Net Neutrality Rules Are Out: New Twist on Old Proposal
Federal Communications Commission Chairman Tom Wheeler is launching a new effort to craft net neutrality rules, agency officials said Wednesday, basically proposing a do-over under a different part of the law.
As we mentioned last week, Wheeler has been dropping hints for weeks about his thinking on how to approach Open Internet, or net neutrality, rules.
On Wednesday, Wheeler’s aides laid out his forthcoming proposal in a little more detail. He’s basically dusting off the agency’s previous net neutrality rules (with a few tweaks) and trying them again, using a different part of the law to justify them. This marks the third time the FCC has tried to craft net neutrality rules.
Wheeler’s proposal represents a win for Internet providers, who have been fighting a campaign by consumer groups to get the FCC to regulate broadband lines more strictly. Comcast Corp. called Wheeler’s proposal “a thoughtful approach” while Verizon Communications said it “remains committed to an open Internet.”
Since Wheeler, a former industry lobbyist, never mentioned a desire to regulate broadband lines the way Internet activists had hoped, today’s announcement wasn’t a surprise. It also means that the agency will likely avoid a fight with Internet providers (and their congressional supporters) over new rules. That could could help Wheeler focus other things he cares about, such as improving broadband in schools and upcoming airwaves auctions, as well as things he’s forced to care about, like Comcast’s $45 billion deal to acquire Time Warner Cable.
The FCC will try to write net neutrality rules that achieve goals the agency has outlined before: Guarantee Internet providers don’t block or discriminate against competitors and increase transparency so consumers have a better sense of what’s going on.
Last month, a federal appeals court tossed the FCC’s second attempt at crafting net neutrality rules. The court found that the FCC has some authority over Internet lines under Section 706 of the Telecommunications Act of 1996, which gives the agency power to encourage the spread of broadband networks. But the court threw out the FCC’s Open Internet rules anyway, saying the agency screwed up by citing the wrong part of the telecom law. FCC officials said Wednesday that they won’t appeal that decision.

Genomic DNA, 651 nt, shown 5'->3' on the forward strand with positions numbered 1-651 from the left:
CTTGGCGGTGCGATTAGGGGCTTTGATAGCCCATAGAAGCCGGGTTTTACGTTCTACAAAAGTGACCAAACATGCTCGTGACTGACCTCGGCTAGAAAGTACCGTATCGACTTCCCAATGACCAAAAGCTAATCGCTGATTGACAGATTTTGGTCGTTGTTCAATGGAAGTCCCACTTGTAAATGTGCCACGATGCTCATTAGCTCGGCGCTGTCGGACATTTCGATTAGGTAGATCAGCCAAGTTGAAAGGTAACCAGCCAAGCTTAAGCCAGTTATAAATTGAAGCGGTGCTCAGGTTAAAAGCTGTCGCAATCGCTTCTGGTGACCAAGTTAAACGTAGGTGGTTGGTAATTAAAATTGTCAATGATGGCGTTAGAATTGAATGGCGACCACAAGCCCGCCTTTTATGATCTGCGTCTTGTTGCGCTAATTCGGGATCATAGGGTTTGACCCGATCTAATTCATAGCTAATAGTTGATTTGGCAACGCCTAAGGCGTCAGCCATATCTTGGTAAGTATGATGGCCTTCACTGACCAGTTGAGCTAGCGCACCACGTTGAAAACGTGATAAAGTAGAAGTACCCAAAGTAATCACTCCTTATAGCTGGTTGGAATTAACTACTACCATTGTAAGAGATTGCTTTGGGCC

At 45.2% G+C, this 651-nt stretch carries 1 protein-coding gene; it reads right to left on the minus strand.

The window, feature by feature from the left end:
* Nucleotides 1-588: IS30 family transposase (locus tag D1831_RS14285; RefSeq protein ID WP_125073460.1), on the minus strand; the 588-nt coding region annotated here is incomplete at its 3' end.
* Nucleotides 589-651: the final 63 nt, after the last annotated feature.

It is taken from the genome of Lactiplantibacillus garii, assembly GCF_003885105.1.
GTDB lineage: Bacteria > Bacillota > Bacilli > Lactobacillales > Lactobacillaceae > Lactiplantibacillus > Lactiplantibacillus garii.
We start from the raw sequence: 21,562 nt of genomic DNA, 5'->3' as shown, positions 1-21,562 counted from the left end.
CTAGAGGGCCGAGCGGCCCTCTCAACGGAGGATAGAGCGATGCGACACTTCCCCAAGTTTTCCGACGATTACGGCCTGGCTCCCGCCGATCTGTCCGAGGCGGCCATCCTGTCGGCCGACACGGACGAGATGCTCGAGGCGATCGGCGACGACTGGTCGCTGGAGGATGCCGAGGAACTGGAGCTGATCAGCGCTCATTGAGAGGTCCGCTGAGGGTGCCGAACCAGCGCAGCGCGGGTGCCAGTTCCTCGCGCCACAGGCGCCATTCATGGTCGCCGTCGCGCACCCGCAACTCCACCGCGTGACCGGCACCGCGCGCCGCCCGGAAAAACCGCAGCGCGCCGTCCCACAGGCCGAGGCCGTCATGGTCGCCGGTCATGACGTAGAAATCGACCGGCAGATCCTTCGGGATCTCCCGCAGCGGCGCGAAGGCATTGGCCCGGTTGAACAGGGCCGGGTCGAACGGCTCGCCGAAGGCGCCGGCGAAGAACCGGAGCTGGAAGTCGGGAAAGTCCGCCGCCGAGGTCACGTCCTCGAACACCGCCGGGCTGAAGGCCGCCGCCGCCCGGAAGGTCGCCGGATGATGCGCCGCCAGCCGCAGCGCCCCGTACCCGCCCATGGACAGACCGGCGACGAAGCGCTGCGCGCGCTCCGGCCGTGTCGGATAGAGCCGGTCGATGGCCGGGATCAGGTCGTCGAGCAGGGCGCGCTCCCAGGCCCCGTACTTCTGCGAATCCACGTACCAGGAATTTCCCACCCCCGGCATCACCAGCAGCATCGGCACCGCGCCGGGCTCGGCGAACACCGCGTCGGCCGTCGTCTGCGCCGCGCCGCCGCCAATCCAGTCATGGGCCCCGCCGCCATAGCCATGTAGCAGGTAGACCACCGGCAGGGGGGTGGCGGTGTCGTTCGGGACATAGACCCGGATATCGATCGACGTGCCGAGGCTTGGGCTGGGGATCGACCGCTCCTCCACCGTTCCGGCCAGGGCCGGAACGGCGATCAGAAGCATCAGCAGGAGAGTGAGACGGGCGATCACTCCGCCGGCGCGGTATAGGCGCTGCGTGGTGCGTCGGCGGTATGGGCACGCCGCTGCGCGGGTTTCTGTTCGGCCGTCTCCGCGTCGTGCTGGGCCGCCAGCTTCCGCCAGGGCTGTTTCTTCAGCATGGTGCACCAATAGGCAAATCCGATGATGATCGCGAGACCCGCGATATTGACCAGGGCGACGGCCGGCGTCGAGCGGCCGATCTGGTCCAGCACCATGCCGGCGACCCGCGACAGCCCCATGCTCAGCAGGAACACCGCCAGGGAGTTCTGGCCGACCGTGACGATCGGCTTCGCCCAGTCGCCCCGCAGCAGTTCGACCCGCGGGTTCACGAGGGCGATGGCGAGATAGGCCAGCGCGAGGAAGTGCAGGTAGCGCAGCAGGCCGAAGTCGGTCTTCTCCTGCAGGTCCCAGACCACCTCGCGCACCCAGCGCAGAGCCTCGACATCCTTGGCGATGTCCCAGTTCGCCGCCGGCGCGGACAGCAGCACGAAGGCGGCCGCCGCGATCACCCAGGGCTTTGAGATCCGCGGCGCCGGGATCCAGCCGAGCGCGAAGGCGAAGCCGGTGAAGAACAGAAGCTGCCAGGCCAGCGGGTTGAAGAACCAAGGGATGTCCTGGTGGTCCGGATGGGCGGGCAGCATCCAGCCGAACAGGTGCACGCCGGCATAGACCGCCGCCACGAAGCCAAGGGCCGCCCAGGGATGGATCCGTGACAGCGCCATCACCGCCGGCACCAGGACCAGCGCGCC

Activists and consumer groups wanted the FCC to re-regulate Internet lines under a different part of the law (Title II) which was written for old phone networks. That would give the FCC clear authority to enforce net neutrality rules, but it could also require Internet providers to comply with some old unrelated provisions that make no sense for broadband networks.
Former FCC Chairman Julius Genachowski briefly went down the road to re-regulation of Internet lines a few years ago before AT&T Inc., Verizon Communications and other Internet providers went ballistic and complained to the White House and Congress. He quickly backed down.
Yesterday, the White House reaffirmed its support for Wheeler’s approach while responding to a petition from Internet activists who want the FCC to take bolder action. But White House aides dodged the question of whether they support re-regulation, saying that it’s up to the FCC. Wheeler appears to be leaving the threat of re-regulation of Internet lines as a last resort.
Not surprisingly, consumer groups were not happy about Wheeler’s announced path forward. “Pretending the FCC has authority won’t actually help Internet users when websites are being blocked or services are being slowed down. If the Internet is to continue to thrive, we need decisive action and clear protections under the law,” said Free Press president Craig Aaron in a statement.
Another interest group, Public Knowledge, took a more resigned tone, saying it was “skeptical that the FCC’s initial focus on section 706 will yield meaningful results” but happy Wheeler was keeping his options open. Consumers Union, publisher of Consumer Reports magazine, agreed, saying in a statement that “it’s a good thing that they haven’t shut the door on Title II reclassification, because that’s the best way to hold Internet service providers accountable.”
Wheeler did bring up something Wednesday that could give some Internet providers heartburn. He said the FCC will look at whether some states have been improperly restricting the ability of cities and towns to offer their own high-speed Internet services to residents.
At least 20 states now have some restrictions on municipalities offering competing broadband services, thanks to lobbying by local Internet providers. “The commission will look for opportunities to enhance Internet access competition,” Wheeler said in a statement Wednesday, noting that municipal broadband restrictions are “one obvious candidate for close examination.”
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